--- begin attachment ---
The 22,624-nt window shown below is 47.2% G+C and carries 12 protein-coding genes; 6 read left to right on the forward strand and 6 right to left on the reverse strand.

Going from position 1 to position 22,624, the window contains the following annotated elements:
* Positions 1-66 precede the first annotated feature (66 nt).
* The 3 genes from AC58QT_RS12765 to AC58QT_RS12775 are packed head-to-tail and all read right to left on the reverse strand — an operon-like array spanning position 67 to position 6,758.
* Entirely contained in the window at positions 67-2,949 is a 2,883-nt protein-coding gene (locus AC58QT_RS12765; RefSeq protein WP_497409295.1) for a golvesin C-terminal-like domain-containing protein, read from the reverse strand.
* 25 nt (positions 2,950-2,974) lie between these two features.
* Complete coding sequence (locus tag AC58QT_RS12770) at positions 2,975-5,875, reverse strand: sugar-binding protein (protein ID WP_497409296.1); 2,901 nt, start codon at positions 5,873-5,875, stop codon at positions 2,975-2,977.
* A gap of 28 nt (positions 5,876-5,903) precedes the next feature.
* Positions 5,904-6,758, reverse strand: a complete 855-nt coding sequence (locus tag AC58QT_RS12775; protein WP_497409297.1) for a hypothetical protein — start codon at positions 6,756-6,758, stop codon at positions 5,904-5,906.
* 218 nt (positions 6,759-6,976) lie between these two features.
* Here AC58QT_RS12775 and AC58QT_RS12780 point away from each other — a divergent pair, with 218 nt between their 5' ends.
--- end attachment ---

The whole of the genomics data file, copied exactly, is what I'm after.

The 22,624-nt window shown below is 47.2% G+C and carries 12 protein-coding genes; 6 read left to right on the forward strand and 6 right to left on the reverse strand.

Going from position 1 to position 22,624, the window contains the following annotated elements:
* Positions 1-66 precede the first annotated feature (66 nt).
* The 3 genes from AC58QT_RS12765 to AC58QT_RS12775 are packed head-to-tail and all read right to left on the reverse strand — an operon-like array spanning position 67 to position 6,758.
* Entirely contained in the window at positions 67-2,949 is a 2,883-nt protein-coding gene (locus AC58QT_RS12765; RefSeq protein WP_497409295.1) for a golvesin C-terminal-like domain-containing protein, read from the reverse strand.
* 25 nt (positions 2,950-2,974) lie between these two features.
* Complete coding sequence (locus tag AC58QT_RS12770) at positions 2,975-5,875, reverse strand: sugar-binding protein (protein ID WP_497409296.1); 2,901 nt, start codon at positions 5,873-5,875, stop codon at positions 2,975-2,977.
* A gap of 28 nt (positions 5,876-5,903) precedes the next feature.
* Positions 5,904-6,758, reverse strand: a complete 855-nt coding sequence (locus tag AC58QT_RS12775; protein WP_497409297.1) for a hypothetical protein — start codon at positions 6,756-6,758, stop codon at positions 5,904-5,906.
* 218 nt (positions 6,759-6,976) lie between these two features.
* Here AC58QT_RS12775 and AC58QT_RS12780 point away from each other — a divergent pair, with 218 nt between their 5' ends.